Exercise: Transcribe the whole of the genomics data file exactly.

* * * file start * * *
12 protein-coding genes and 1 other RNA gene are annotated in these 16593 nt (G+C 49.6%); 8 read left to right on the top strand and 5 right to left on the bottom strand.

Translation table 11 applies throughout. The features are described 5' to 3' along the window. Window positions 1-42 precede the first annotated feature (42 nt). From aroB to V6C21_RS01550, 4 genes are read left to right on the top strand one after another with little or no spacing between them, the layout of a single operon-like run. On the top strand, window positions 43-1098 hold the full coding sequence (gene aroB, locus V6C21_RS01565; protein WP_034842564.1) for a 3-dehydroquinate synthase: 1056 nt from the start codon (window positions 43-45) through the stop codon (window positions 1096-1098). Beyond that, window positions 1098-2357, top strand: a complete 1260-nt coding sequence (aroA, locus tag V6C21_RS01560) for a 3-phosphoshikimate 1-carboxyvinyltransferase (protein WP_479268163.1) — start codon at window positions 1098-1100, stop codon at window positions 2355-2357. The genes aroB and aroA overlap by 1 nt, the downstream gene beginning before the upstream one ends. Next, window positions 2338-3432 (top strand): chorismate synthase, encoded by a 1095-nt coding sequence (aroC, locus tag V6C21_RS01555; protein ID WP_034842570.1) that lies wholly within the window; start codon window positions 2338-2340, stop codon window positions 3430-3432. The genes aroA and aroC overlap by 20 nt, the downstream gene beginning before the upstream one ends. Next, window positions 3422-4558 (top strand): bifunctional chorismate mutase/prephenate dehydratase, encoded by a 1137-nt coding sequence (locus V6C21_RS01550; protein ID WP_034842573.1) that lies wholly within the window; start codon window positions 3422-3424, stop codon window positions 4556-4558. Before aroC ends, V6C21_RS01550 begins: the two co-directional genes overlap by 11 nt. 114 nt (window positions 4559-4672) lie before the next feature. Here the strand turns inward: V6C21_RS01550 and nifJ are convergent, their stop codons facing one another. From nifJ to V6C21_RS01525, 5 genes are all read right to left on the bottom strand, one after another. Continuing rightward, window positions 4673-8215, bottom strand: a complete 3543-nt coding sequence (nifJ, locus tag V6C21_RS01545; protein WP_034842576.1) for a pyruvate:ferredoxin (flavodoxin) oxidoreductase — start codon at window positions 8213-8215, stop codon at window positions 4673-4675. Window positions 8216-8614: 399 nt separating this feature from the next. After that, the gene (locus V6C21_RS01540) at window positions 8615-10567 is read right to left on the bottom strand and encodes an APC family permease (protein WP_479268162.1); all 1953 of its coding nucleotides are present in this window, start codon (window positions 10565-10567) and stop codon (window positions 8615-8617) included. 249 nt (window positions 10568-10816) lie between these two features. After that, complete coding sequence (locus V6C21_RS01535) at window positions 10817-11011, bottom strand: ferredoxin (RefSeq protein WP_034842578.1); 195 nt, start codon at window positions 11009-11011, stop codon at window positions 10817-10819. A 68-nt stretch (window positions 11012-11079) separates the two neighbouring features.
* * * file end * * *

12 protein-coding genes and 1 other RNA gene are annotated in these 16593 nt (G+C 49.6%); 8 read left to right on the top strand and 5 right to left on the bottom strand.

Translation table 11 applies throughout. The features are described 5' to 3' along the window. Window positions 1-42 precede the first annotated feature (42 nt). From aroB to V6C21_RS01550, 4 genes are read left to right on the top strand one after another with little or no spacing between them, the layout of a single operon-like run. On the top strand, window positions 43-1098 hold the full coding sequence (gene aroB, locus V6C21_RS01565; protein WP_034842564.1) for a 3-dehydroquinate synthase: 1056 nt from the start codon (window positions 43-45) through the stop codon (window positions 1096-1098). Beyond that, window positions 1098-2357, top strand: a complete 1260-nt coding sequence (aroA, locus tag V6C21_RS01560) for a 3-phosphoshikimate 1-carboxyvinyltransferase (protein WP_479268163.1) — start codon at window positions 1098-1100, stop codon at window positions 2355-2357. The genes aroB and aroA overlap by 1 nt, the downstream gene beginning before the upstream one ends. Next, window positions 2338-3432 (top strand): chorismate synthase, encoded by a 1095-nt coding sequence (aroC, locus tag V6C21_RS01555; protein ID WP_034842570.1) that lies wholly within the window; start codon window positions 2338-2340, stop codon window positions 3430-3432. The genes aroA and aroC overlap by 20 nt, the downstream gene beginning before the upstream one ends. Next, window positions 3422-4558 (top strand): bifunctional chorismate mutase/prephenate dehydratase, encoded by a 1137-nt coding sequence (locus V6C21_RS01550; protein ID WP_034842573.1) that lies wholly within the window; start codon window positions 3422-3424, stop codon window positions 4556-4558. Before aroC ends, V6C21_RS01550 begins: the two co-directional genes overlap by 11 nt. 114 nt (window positions 4559-4672) lie before the next feature. Here the strand turns inward: V6C21_RS01550 and nifJ are convergent, their stop codons facing one another. From nifJ to V6C21_RS01525, 5 genes are all read right to left on the bottom strand, one after another. Continuing rightward, window positions 4673-8215, bottom strand: a complete 3543-nt coding sequence (nifJ, locus tag V6C21_RS01545; protein WP_034842576.1) for a pyruvate:ferredoxin (flavodoxin) oxidoreductase — start codon at window positions 8213-8215, stop codon at window positions 4673-4675. Window positions 8216-8614: 399 nt separating this feature from the next. After that, the gene (locus V6C21_RS01540) at window positions 8615-10567 is read right to left on the bottom strand and encodes an APC family permease (protein WP_479268162.1); all 1953 of its coding nucleotides are present in this window, start codon (window positions 10565-10567) and stop codon (window positions 8615-8617) included. 249 nt (window positions 10568-10816) lie between these two features. After that, complete coding sequence (locus V6C21_RS01535) at window positions 10817-11011, bottom strand: ferredoxin (RefSeq protein WP_034842578.1); 195 nt, start codon at window positions 11009-11011, stop codon at window positions 10817-10819. A 68-nt stretch (window positions 11012-11079) separates the two neighbouring features.